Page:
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National Novel Writing Month

It’s National Novel Writing Month. If you’ve ever considered yourself to be a “writer” (it always sounds so icky, doesn’t it?) then you may have participated (or, in many cases have at least thought about participating). Sure, maybe you’re not a writer, but have enough free time to think to yourself, “What the hey? I’m up for a literary challenge!” Well, good for you! If you have tried, that’s wonderful. But, let me ask you this: Have you failed? I have. And not only that, but I’m running around boo-hooing about how I’ve failed at NaNoWriMo, and it’s not even half-way through the month. Ridiculous. I was feeling really bummed about this--perhaps you, too, know the feeling--however, sometimes it is in the shadow of your once tangible triumphs that the greatest realizations are made, the kind that pacify your defeatism just enough to allow you to accept your failures, and subsequently yourself.
 

 

I, like many of you, am an unwriter. I am not a non-writer, or simply terrible at writing. A non-writer does not write. Not at all--hence the prefix “non-.” Being terrible at writing is obviously code for one who is spectacular at all things mathematical and scientastical. However, being an unwriter indicates, plainly, a lack of writing. The thoughts are there, the stories imagined, but the words remain impacted somewhere in the spine--that great highway between brain and body. Clearly, our brilliance is just frozen. Maybe it’s by fear, maybe it’s by laziness, or maybe it’s because your short-hand, scrawled notes on potential stories are lyrical enough to pass for flash fiction-- and that’s just enough to satisfy.

 

 

 

 

Regardless of the reason, or whether or not you are comfortable enough to come out as an unwriter, I’d like to humbly offer some advice, from one stunted scribe to another.

Unfortunately, as full of sangfroid as an unwriter can seem, it’s actually an uncool thing to be. It’s akin to being a...well...a poseur. You either is a writer, or you ain’t. And in all likelihood you are, so let’s get to it.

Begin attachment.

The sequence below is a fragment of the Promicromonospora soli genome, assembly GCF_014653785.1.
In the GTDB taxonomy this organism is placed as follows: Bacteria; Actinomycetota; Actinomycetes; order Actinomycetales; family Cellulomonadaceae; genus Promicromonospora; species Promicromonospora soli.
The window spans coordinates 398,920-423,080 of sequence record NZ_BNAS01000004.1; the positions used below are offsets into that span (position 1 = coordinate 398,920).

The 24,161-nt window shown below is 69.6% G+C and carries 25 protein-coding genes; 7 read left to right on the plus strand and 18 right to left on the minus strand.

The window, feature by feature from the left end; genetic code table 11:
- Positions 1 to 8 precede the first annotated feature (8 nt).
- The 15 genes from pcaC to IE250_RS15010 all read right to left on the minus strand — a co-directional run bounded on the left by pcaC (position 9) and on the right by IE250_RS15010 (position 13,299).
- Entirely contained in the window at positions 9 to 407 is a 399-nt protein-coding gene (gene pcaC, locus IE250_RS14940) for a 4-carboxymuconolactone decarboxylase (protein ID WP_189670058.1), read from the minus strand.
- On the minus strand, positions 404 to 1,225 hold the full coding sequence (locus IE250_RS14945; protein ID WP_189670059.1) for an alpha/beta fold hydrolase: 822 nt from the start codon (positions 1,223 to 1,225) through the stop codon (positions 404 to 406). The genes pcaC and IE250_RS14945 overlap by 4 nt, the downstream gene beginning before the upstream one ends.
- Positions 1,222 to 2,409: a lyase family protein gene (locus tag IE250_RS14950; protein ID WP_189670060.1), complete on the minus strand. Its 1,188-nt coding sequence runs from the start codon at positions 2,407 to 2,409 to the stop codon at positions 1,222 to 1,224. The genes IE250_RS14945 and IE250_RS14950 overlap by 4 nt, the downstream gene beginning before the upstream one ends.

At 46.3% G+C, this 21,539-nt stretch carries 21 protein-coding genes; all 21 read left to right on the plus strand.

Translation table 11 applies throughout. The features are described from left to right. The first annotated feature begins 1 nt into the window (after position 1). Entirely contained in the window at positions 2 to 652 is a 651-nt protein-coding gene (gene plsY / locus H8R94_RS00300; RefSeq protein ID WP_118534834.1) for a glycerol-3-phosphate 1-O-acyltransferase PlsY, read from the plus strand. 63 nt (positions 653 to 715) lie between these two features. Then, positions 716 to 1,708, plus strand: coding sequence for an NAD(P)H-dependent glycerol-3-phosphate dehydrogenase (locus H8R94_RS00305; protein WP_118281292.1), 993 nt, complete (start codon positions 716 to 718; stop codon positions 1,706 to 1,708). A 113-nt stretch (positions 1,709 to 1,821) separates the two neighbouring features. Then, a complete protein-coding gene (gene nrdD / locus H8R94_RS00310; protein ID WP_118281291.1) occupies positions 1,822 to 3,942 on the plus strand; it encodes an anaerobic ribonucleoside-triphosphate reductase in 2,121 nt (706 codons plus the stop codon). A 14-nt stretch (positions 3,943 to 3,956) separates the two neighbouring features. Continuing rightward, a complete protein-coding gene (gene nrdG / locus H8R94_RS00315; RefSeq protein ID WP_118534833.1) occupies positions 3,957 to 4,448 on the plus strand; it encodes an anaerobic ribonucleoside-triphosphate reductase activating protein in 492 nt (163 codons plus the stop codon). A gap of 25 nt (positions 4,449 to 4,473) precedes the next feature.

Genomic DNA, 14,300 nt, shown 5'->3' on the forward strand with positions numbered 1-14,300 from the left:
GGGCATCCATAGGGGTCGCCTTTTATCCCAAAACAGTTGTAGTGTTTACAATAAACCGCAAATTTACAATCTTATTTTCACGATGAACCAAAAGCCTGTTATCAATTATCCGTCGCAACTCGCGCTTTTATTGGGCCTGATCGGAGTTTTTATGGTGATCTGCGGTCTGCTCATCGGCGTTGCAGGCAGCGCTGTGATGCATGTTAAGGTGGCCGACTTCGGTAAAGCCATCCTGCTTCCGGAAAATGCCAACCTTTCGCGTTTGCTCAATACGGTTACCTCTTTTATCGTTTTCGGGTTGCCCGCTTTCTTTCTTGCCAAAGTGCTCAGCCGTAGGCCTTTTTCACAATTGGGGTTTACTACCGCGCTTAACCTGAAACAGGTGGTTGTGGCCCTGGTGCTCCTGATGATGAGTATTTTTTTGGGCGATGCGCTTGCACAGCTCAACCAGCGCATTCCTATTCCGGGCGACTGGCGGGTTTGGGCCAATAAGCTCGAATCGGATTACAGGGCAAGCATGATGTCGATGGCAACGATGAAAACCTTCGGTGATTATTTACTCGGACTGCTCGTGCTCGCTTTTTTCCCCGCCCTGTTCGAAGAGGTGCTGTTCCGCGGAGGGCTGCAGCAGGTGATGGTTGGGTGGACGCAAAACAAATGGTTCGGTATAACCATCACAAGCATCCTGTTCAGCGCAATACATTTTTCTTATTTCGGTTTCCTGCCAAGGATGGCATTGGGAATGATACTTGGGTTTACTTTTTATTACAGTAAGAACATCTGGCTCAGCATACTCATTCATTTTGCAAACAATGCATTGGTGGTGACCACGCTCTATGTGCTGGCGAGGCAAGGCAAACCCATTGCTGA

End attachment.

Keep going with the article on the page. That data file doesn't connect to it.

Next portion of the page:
•Buy self-help books for writers. Read them, or thumb through them. You’ll get the gist if you’re also an unreader.  But seriously, try to read them, they can offer some good advice. You might find, however that it’s the kind of advice that is very motherly in the sense that you already know what you should be doing. Still, the reminder is at times very necessary (i.e., write every day even if you think it’s garbage, make sure your story is organized, write what you know, and remain consistent in point of view as well as tense).

 

 

• Find others like you by Googling the term Nonwriter (I know, you’re not a nonwriter, you’re an unwriter, but the world hasn’t caught on to my subtle semantic delineation yet). This method can lead to a healthy support system for you, and the discovery of some really wonderful advice, as well as optimistic viewpoints, such as The Essential Non-Writer’s Guide to Writing.

•At least think about as many story possibilities as you can, as often as you are able. Eventually all of this brain-simmering will cause something to boil-over and cause a convection of ideas. It may not look to those around you like you’re doing anything, but your brain is a hotbed of frantic plot devising.

•Seek out writing prompts. Writing prompts can be found almost anywhere on the internet. A few good places to start looking are McSweeney’s online, the Random Sentence Generator, LitDrift has lovely daily writing prompts (they also just posted a new article on a fantastic piece of technology called The Brainstormer), and finally here at Paper Darts by participating in the Hot Flashes contest.

•Finally, if all else fails, maybe you’re not really a nonwriter, and you’re just in a slump. Never fear, slumps don’t last forever. Just make sure that at the very least you’re writing down your ideas, and keeping them colorfully organized.

 

 

•Actually, one more piece of advice: Always, always, read amazing books. Don’t ever compare yourself to the authors, because the glory of writers is that we are all different, but do absorb what you can, and appreciate how hard they must have worked to move from unwriter to writer.

 

 

 

Courtney Davison is the Editorial Intern for Paper Darts. She loves getting mail, eating snacks and wants to be remembered as (a) part(y) animal.

 

 

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